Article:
Review: More south Salento homeboys represent on Robert Crash's New Boy Shit Trax imprint; this time in the form of local stalwart Marco Erroi; the man behind the legendary Squat Party events (with Beppe Vivaz) and the Common Series label. Unpredictable as ever, Erroi presents four oddball grooves that defy categorisation but are pretty awesome in their own right. Starting out with the slo-mo, lo-fi techno of "I'm Just Getting' Fired Up", there's then some seriously tunnelling acid deconstruction on "Radio Interference" that'll really get you travelling without moving! On the flip, the title track presents an ensemble of rusty and dusted down drum machines working in perfect mayhem together. Finally "I Want You Back" is an odd recording from a wasted Sunday morning from way back, with some disco oddity playing in the background.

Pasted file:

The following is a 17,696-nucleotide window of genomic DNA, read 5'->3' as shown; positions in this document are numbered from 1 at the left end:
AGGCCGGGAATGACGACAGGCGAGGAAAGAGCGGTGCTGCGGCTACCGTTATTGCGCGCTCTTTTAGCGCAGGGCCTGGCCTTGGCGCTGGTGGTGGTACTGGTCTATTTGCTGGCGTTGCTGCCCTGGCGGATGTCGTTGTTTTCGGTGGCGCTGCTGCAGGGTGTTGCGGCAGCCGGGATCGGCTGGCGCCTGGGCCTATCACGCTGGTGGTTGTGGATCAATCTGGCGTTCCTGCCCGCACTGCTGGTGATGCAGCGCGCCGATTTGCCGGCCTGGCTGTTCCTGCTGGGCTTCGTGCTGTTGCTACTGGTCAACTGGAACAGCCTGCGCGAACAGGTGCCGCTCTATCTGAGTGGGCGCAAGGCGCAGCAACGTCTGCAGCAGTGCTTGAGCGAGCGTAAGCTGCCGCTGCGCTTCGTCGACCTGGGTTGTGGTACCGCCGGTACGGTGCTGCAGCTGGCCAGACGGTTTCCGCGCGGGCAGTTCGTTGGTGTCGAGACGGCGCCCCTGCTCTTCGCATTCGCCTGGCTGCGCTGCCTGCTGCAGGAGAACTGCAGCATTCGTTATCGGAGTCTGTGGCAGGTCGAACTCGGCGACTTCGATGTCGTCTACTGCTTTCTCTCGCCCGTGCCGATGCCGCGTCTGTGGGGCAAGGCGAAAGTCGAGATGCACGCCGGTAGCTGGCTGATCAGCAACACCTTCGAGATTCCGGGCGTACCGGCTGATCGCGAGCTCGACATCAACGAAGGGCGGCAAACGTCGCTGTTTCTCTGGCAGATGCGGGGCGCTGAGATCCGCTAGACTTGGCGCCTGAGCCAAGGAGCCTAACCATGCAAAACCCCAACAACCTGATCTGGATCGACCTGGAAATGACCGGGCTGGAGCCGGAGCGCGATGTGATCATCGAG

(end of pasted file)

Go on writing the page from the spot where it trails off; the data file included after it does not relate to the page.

Review: Glasgow based 12th Isle present some experimental cinema sonics by Vladimir Karpov. Electroacoustic research practice and shadowy wind instruments come together to form this unique interpretation of the mythical city of gold. Utilising rare, half forgotten Soviet era synthesisers, Karpov creates immersive soundscapes under the name XYR. The Formanta mini keytar and the Alisa 1377 lend Karpov's music strange, seldom heard atmospheres which the St. Petersburg native then combines with field recordings, toy percussion and wood flute to further build upon his utopian narratives. Part concept album, part nod to Popol Vuh, his attempt to channel the thematics of the ancient tale of the Muisca people through his modest home studio.